We also estimate the global value of the Gardasil patents at market entry, using a similar methodology as for deriving the patent buyout price, and derive estimates of R&D costs by identifying each clinical trial sponsored by Merck on www.clinicaltrial.gov and a literature search. We calculate the R&D costs based on previously estimated costs per subject [15], clinical trial site, and study [21]. Vaccine and drug R&D is divided in two stages, pre-clinical (in vitro and in vivo studies) and clinical trials (phase I-III). Most of the pre-clinical development of Gardasil-4 was performed by the National Cancer Institute (NCI), Georgetown University and University of Queensland who were the first to develop virus-like particle (VLP) technology used in the vaccine in the early 1990s [22]. Merck later acquired the licenses and took the then vaccine candidate to clinical testing [22].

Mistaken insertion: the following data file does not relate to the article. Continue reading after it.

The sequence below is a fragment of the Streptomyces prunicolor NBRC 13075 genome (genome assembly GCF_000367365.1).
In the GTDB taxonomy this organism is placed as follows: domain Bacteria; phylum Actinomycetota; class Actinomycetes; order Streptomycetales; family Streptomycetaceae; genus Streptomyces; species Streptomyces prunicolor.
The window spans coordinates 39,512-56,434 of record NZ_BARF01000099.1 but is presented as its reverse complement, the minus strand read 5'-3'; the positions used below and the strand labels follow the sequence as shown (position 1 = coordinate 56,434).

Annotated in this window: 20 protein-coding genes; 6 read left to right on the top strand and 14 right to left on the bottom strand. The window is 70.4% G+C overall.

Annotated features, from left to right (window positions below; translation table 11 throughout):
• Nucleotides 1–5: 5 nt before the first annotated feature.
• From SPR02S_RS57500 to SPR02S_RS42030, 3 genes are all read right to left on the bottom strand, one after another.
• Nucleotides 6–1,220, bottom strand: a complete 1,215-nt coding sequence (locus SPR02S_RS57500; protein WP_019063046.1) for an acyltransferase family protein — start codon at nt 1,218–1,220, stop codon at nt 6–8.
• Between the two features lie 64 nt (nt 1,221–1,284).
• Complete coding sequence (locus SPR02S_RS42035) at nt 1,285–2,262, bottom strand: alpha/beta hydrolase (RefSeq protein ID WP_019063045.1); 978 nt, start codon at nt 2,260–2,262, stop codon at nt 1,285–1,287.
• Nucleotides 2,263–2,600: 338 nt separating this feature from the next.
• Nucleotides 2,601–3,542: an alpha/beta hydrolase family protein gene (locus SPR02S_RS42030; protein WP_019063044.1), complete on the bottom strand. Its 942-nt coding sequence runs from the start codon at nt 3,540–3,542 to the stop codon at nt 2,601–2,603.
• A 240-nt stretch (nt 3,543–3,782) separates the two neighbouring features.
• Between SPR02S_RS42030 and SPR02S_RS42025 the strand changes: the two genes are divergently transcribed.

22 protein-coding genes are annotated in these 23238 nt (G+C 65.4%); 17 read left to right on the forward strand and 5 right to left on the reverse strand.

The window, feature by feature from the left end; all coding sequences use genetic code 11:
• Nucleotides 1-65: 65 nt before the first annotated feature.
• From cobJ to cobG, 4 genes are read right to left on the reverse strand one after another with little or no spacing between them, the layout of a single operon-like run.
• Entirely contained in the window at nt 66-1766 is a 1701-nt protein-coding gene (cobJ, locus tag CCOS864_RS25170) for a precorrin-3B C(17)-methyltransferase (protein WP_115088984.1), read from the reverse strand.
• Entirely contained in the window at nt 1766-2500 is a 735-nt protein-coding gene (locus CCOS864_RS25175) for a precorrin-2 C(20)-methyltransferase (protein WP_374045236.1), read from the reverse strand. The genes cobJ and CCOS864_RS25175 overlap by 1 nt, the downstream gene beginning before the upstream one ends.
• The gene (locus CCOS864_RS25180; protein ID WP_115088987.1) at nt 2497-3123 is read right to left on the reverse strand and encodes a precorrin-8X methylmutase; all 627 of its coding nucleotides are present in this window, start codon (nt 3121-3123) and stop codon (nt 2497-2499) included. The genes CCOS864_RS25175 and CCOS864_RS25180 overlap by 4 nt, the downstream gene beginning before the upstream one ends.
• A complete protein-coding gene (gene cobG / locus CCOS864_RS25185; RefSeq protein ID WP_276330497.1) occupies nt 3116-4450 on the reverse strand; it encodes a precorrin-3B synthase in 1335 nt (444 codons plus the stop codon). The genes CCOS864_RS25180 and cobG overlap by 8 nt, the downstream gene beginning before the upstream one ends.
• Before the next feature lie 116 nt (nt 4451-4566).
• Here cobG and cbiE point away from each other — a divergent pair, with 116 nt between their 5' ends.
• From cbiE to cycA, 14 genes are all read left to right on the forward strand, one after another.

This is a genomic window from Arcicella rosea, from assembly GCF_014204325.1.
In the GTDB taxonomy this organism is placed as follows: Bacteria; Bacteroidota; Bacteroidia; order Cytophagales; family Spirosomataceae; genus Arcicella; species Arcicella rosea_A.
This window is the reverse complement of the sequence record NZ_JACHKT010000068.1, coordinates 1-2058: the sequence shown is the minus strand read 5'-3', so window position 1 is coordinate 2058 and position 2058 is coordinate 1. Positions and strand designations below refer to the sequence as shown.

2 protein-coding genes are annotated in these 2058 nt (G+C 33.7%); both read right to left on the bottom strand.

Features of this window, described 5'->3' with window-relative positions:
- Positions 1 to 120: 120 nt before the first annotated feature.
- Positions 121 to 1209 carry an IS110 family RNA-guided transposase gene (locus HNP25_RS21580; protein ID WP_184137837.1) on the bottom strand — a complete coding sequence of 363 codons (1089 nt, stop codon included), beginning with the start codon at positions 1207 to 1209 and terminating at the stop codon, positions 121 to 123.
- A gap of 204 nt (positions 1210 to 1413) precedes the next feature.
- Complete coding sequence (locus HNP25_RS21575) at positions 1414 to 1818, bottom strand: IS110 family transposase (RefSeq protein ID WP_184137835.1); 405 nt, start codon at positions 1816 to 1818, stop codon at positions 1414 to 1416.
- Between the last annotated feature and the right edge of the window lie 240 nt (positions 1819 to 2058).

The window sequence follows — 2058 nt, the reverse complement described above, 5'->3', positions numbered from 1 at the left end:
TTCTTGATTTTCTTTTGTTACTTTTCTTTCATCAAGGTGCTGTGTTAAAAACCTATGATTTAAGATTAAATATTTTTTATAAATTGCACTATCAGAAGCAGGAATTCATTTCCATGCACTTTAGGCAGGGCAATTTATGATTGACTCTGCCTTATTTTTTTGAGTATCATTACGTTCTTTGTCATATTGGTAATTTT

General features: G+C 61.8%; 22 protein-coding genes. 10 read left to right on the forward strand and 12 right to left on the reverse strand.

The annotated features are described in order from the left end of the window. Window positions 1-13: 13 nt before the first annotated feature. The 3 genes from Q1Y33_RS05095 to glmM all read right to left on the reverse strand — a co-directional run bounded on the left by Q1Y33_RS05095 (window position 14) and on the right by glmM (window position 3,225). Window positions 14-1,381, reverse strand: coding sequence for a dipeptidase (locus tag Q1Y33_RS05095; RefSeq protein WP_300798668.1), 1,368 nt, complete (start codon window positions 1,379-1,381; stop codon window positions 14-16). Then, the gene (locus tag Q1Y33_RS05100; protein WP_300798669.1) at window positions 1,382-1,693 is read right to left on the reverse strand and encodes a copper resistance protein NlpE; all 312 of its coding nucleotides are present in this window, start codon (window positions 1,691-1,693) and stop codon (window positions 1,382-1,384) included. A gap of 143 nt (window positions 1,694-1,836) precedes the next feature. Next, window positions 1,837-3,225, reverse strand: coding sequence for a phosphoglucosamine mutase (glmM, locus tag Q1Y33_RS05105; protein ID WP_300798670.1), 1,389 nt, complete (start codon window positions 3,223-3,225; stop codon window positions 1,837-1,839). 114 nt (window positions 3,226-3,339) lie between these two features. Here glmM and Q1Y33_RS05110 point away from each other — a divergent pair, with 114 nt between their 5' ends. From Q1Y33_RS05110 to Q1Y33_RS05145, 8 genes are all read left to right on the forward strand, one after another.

We compute the ratio of estimated R&D costs for clinical trials to the patent value (PDV of the stream of profits from market entry to patent expiry). In theory, this ratio is the probability of success (POS) in finding an innovation that is required to just cover the R&D costs in expected value [23]. We thus compare our estimated ratio of R&D costs to the value of the Gardasil patents with POS estimates in the literature of moving vaccines for infectious diseases successfully from Phase I to approval. This strategy allows us to discuss whether the patent system gives vaccine producers more market power than needed to serve the goal of providing incentives to start clinical trials for a particular vaccine candidate.


There is no centralized database to obtain information about the status of the various patents related to a particular vaccine in different countries/regions. In the U.S., Gardasil patents expire in 2028, and similarly in other advanced countries [33, 53]. We focus on patent buyout prices for all country groups and total patent values until 2028.